King Abdullah said he had checked with his intelligence director who told him such reports were not true.
“I--when that report came out, or when I was asked that question I think by one of your colleagues several years ago, I went straight back to my director of intelligence at the time and I said, ‘Is there any foundations to this?’” said King Abdullah. “And he said categorically no. And I made it quite clear to him and all the colleagues that have come up the ranks since then that we don't tolerate that. So I'd like to think that my people were telling me the truth.”
The most recent State Department report on Human Rights in Jordan, released at the end of February cited multiple international organizations that said Jordanian authorities engaged in torture. A United Nations special rapporteur said that torture was “widespread” in Jordan.
“Although torture is illegal in the country, an October report by the NGO Human Rights Watch (HRW), ‘Torture and Impunity in Jordan's Prisons,’ concluded that torture remained a widespread practice,” said the State Department report.
“Interviews with 66 prisoners in seven of the country's 10 prisons produced allegations of ill-treatment, which HRW concluded often amounted to torture,” said the report. “Common forms of torture detailed in the interviews were beatings with cables and sticks and suspension in metal cuffs for hours at a time. Political prisoners, including Islamists convicted of crimes against national security, reportedly received greater abuse than ordinary prisoners.”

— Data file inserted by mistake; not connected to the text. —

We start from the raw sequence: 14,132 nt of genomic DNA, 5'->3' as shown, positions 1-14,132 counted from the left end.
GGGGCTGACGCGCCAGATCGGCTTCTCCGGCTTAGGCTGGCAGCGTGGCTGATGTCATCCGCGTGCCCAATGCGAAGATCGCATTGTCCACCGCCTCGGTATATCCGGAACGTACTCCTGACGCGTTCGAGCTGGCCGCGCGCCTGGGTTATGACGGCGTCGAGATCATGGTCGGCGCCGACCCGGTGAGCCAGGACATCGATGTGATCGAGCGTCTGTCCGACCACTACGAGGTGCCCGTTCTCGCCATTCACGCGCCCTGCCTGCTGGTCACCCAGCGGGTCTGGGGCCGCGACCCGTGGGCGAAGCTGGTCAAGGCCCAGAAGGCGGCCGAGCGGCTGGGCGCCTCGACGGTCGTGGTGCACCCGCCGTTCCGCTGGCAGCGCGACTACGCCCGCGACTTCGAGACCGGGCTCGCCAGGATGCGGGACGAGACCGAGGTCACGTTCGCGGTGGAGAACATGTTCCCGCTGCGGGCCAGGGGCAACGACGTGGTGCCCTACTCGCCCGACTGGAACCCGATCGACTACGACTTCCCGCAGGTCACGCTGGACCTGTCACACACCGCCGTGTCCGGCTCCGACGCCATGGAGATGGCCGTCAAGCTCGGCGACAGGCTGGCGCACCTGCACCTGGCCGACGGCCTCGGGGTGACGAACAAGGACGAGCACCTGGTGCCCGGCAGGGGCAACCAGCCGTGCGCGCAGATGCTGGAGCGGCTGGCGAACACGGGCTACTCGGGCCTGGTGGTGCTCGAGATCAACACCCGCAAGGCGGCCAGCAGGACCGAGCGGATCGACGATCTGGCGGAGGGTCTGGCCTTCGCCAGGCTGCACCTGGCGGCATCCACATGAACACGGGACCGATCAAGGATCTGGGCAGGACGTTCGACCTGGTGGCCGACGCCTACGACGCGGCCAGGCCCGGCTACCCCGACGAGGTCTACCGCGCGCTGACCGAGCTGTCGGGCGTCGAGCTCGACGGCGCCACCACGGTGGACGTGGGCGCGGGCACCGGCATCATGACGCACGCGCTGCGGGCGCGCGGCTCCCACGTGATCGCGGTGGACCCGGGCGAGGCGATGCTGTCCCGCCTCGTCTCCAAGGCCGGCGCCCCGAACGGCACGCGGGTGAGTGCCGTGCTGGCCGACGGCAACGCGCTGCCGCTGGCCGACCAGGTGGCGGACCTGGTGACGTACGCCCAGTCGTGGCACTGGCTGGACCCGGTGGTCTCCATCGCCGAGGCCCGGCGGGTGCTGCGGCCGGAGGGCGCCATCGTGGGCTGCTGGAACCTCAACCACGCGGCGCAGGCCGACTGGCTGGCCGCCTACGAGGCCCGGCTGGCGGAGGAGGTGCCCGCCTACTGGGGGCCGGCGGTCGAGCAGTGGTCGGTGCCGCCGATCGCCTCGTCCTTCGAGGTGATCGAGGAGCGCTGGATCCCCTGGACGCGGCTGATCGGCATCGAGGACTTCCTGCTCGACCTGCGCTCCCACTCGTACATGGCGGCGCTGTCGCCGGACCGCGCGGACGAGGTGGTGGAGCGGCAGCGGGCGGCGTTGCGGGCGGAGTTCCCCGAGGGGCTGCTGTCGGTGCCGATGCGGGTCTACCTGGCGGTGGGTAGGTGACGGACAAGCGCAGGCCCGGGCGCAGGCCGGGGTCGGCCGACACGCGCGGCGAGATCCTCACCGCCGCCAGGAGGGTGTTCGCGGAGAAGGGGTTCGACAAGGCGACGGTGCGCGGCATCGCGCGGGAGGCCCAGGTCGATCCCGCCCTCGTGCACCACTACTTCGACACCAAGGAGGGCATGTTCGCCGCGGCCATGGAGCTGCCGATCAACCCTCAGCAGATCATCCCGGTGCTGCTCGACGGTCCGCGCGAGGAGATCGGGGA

State said the Human Rights Watch report also “documented the severe lack of punishment and failure to investigate abusive guards.”
“In a January 2007 report the UN special rapporteur on torture described police and security forces as practicing "widespread" torture based on ‘consistent and credible allegations,’ which he stated were substantiated by forensic medical evidence,” said the State Department report.
“April and May 2007 reports from the Arab Organization for Human Rights (AOHR) and Amnesty International (AI), respectively, alleged torture and ill-treatment in government detention centers,” said the State Department.
King Abdullah said that with President Obama now approaching 100 days in office as the U.S. president the United States has a renewed excellent image in the Middle East.
“What's the image of the United States in the Middle East today?” asked “Meet the Press” moderator Gregory.
“Fantastic,” said King Abdullah.
“I want to say that I have been following, by chance, President Obama around the world,” said the king. “I was in England, a day or two behind him. I was in the Czech Republic. I just come from Japan on the way here to Washington. Wherever you go, and all the leaders that I've spoken to--in the Middle East--this president provides hope.
“Now, there was tremendous sympathy internationally for the United States and anger after 9/11, but today there’s a collective hope that there's a new America,” said King Abdullah. “And a new America means new values for, for the world. What everybody believed America to stand for is what I think Obama encompasses. But how long is that goodwill going to last? And that's some of the challenges that you have.”